Interview with Senator John McCain

Interview with Senator John McCain

By The Situation Room - January 30, 2012

BLITZER: Senator John McCain has been actively campaigning for Mitt Romney. That's making him a target of Romney's main rival, Newt Gingrich. Of course, Senator McCain has been down this road before as the 2008 Republican presidential nominee. Senator McCain is joining us now in the SITUATION ROOM.

Senator, thanks very much for coming in. It probably won't surprise you to hear that Newt Gingrich is now going directly after you as well. Listen to this.


NEWT GINGRICH, (R) PRESIDENTIAL CANDIDATE: Every time we nominate a moderate, we lose. You know? So, 1996, we nominated a moderate, Bill Clinton wins the election by a big margin. 2008, we nominate a moderate, Barack Obama wins.


BLITZER: Talking about Bob Dole in 1996. You four years ago. What do you say about that?

SENATOR JOHN MCCAIN (R), ARIZONA: I can only say that, again, his campaign seems to be getting a little desperate. I'm not the opponent, I Think, Mitt Romney is. But, seriously, I do resend a bit comments like that about Bob Dole, a man who left part of his body in the killing fields of Italy in World War II, and by anyone's account who served with him one of the best Republican leaders in the Senate we've ever had.

But, look, my differences with Speaker Gingrich go back to the pork barrel earmark days when they got the majority, Speaker Gingrich put out a memo, get earmarks for freshmen so they can get re-elected, K Street Project, incestuous relationship with the lobbyist, and the earmarks exploded. I fought against them. I said there were corruption. Members of Congress ended up in federal prison, and it's still one of the more disgraceful chapters of our history at that period.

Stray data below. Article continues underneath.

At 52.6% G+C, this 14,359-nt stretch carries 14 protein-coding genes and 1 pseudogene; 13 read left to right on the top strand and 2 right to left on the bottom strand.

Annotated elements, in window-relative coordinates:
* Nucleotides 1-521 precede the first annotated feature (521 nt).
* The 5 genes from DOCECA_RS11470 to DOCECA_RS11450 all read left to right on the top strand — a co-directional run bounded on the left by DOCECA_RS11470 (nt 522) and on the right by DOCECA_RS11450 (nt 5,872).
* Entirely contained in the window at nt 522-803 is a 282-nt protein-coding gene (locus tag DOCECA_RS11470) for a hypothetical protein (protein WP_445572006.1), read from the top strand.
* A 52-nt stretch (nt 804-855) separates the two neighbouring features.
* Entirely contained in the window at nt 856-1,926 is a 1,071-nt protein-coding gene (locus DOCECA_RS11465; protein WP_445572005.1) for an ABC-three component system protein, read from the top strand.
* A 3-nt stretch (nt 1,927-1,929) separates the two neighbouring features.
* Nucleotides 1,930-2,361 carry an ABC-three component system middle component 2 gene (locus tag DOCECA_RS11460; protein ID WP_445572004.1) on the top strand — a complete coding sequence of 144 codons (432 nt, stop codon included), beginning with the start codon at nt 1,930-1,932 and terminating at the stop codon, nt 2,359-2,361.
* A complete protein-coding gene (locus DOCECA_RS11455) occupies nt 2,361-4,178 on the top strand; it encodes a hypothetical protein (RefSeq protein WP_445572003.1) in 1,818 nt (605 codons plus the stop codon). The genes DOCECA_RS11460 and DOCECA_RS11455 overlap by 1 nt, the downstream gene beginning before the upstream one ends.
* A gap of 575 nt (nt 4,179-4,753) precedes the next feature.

BLITZER: He's really, I talk about Newt Gingrich, stepping up the rhetoric against Mitt Romney, today and yesterday, not just calling him a Massachusetts moderate. He's now a Massachusetts liberal. Listen to this. I'll play this clip.


GINGRICH: The conservatives are going to come together and decide they do not want a Massachusetts liberal to be the Republican nominee. We have a tremendous evident effort under way to reach out to conservatives to get them to see that the only effective vote to stop a Massachusetts liberal from becoming our nominee is to vote for Newt Gingrich.


BLITZER: And today, he went one step further. Listen.


GINGRICH: I don't believe the Republican Party is going to nominate a liberal who is pro-abortion, pro-gun control, pro-tax increase, pro-gay rights.


BLITZER: He knows you support Romney, but this is getting pretty personal and pretty heated.

MCCAIN: Tomorrow, he'll be a communist.


MCCAIN: It's too bad. It's too bad, because that kind of rhetoric harms our eventual chances in challenging President Obama. It's driving up the disapproval ratings, and that's why, I think, the debate should come to an end. In all due respect to your line of work, I think the debates should come to an end and let's get down to the regular campaigning.

Obviously, Mitt Romney is going to win tomorrow, and hopefully, that will put him on the road to getting this thing over with so we can -- the real fight can begin.